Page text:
Having the opportunity to learn about how LabVIEW is used in such different ways was so fascinating and really gave me an idea as to how it can apply in almost any field.

Overall, NI Week was such a fantastic experience. Spending the week at the Digilent demo booth in the LabVIEW Zone and representing LabVIEW MakerHub gave us an opportunity to answer a range of different questions and meet so many different types of engineers and scientists. Getting to do a demo targeting the BeagleBone Black and Raspberry Pi through LINX 3.0 was so much fun. I even had an engineer come up to me and told me I made his entire trip by showing him how to target the Raspberry Pi through LabVIEW.


I felt so lucky to represent Digilent on the floor and get to spread our message and our goal of teaching engineers to the National Instruments and engineering community. The whole week felt so successful. We reached out to what felt like hundreds of kids, parents, engineers, curious makers and tinkerers.


Although LabVIEW MakerHub was released two years ago, this year at NI Week was definitely the coming of age for the platform. Between the battle bots, the booth, and the demonstration of Linx 3.0 (Beagle Bone Black and Raspberry Pi targets being added) that I felt that the “Love LabVIEW at work? Take it Home!” message  really hit home.


NI Week was the right place to reach many LabVIEW enthusiasts in one location. As you walked around the floor, you could see people using NI Hardware + LabVIEW working together to solve some of the world’s most complicated challenges. Keeping environments stable for organ growth, controlling radar arrays, safety critical vision analysis, assembly line metrics, big data control and pipeline… there are so many places that LabVIEW and NI Hardware is making a difference.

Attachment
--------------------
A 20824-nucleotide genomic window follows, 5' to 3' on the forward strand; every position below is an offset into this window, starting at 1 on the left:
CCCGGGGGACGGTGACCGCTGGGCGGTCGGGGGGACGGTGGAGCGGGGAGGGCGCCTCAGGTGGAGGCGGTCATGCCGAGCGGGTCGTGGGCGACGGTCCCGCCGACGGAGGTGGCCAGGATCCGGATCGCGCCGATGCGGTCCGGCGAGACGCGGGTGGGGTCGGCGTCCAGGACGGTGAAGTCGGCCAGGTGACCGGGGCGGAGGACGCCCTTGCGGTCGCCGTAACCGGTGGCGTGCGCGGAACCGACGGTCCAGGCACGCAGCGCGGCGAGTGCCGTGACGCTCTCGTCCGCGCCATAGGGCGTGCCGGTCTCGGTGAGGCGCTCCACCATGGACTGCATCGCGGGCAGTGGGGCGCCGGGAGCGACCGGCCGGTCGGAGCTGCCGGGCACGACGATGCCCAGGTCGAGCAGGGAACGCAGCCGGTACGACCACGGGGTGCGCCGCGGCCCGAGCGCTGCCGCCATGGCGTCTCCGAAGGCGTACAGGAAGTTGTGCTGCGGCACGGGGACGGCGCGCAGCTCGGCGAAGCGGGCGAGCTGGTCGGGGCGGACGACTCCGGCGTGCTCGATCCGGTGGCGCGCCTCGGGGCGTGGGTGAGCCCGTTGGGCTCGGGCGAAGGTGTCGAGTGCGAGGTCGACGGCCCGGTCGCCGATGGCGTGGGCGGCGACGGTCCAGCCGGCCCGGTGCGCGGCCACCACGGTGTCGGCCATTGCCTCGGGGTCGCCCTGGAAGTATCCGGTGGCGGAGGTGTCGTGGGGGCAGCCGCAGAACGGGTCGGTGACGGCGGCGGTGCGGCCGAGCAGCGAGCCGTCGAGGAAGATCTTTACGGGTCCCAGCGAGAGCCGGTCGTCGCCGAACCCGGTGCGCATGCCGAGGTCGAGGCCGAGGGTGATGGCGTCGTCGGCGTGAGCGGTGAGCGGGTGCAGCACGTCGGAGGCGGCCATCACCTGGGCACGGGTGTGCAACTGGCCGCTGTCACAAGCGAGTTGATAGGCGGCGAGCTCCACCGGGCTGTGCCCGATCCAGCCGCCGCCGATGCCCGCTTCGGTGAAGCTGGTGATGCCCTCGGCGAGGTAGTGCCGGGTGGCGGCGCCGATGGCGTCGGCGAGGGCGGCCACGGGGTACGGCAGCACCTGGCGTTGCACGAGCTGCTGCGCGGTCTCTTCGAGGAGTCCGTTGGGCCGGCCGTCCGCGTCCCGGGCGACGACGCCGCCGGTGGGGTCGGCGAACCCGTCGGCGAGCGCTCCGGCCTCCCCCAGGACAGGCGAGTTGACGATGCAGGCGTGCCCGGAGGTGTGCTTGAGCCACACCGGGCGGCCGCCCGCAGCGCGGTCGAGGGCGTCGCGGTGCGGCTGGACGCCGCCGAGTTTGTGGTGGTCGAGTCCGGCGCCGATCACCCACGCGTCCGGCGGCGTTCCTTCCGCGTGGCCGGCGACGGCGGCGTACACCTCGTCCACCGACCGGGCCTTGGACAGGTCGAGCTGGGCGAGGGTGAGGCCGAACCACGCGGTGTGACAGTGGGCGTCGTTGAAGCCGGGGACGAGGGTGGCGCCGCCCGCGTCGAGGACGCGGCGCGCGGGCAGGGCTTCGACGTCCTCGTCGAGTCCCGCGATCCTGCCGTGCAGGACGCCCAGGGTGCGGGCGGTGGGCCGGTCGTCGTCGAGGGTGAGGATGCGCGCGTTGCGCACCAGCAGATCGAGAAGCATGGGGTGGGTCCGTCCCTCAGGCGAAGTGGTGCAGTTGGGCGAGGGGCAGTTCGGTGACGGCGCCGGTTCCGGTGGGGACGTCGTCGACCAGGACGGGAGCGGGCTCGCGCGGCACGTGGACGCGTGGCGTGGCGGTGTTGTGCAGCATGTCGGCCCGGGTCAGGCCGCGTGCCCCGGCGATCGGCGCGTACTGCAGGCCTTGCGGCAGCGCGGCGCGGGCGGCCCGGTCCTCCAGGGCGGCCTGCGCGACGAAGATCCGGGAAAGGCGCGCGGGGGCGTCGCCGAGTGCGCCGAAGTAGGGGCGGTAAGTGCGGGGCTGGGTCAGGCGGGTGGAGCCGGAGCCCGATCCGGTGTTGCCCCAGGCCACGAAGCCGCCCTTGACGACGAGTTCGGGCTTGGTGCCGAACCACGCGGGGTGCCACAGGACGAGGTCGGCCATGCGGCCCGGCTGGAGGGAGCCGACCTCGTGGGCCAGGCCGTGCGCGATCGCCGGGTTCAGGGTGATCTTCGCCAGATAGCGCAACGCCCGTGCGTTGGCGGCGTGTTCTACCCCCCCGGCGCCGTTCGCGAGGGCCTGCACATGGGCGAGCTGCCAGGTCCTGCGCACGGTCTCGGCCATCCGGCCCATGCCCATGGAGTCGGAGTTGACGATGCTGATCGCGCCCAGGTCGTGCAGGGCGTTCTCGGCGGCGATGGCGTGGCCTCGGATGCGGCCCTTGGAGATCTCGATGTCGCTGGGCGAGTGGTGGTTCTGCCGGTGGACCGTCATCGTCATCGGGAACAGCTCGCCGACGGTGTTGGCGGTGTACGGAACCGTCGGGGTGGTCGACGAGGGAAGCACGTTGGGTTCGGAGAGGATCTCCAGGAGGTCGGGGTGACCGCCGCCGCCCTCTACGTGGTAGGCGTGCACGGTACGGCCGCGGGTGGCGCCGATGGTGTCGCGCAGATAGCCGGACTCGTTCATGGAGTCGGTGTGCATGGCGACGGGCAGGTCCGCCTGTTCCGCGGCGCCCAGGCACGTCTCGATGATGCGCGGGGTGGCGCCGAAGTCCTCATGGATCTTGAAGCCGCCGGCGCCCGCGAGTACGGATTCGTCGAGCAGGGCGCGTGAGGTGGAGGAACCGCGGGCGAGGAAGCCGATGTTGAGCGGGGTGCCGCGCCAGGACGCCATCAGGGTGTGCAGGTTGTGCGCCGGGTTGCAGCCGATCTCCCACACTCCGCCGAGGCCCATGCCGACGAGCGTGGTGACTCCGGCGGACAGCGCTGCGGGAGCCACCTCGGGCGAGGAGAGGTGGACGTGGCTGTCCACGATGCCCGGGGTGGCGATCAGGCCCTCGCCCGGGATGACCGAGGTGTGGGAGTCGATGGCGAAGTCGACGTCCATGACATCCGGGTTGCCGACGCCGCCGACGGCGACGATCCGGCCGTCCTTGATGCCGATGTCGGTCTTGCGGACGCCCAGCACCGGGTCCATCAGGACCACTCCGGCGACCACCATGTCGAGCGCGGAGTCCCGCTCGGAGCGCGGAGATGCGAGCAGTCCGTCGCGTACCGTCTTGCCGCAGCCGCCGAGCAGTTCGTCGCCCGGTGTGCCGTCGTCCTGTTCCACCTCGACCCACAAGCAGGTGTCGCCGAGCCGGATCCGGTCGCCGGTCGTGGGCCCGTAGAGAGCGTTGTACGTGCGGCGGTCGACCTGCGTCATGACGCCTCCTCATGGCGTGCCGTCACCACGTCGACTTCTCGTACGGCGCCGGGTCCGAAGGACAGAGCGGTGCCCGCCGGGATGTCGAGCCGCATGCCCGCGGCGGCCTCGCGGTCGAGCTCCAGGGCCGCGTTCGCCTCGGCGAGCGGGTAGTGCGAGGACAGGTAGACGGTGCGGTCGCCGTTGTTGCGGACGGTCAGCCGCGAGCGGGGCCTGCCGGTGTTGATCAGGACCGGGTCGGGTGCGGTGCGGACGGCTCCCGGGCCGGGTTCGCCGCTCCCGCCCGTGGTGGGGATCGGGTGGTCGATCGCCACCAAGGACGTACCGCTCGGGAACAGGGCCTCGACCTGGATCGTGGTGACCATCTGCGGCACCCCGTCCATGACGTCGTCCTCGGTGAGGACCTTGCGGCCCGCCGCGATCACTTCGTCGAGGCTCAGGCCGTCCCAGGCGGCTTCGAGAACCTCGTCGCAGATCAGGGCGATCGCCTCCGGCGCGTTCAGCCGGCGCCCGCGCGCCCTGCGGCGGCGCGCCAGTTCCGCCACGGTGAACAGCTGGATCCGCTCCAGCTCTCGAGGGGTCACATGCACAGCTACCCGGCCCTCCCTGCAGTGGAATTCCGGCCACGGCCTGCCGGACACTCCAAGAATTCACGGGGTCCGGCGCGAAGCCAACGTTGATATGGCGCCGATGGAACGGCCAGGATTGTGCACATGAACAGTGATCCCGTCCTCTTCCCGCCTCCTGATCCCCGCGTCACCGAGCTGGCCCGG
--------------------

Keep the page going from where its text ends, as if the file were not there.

But what happens when these brilliant minds leave the workplace, when they are away from their high-powered, high-reliability tools? How do they tinker? What options do they have to explore the low cost projects that can enhance their personal lives? What about the people who want to teach LabVIEW to their kids, and show them how to use it to control their own robots? Before LabVIEW Home & the LabVIEW MakerHub was released, tinkering didn’t have much in common with what was done at work. But this year’s NI Week has made it clear that this niche has been filled, and the audience is beyond enthusiastic.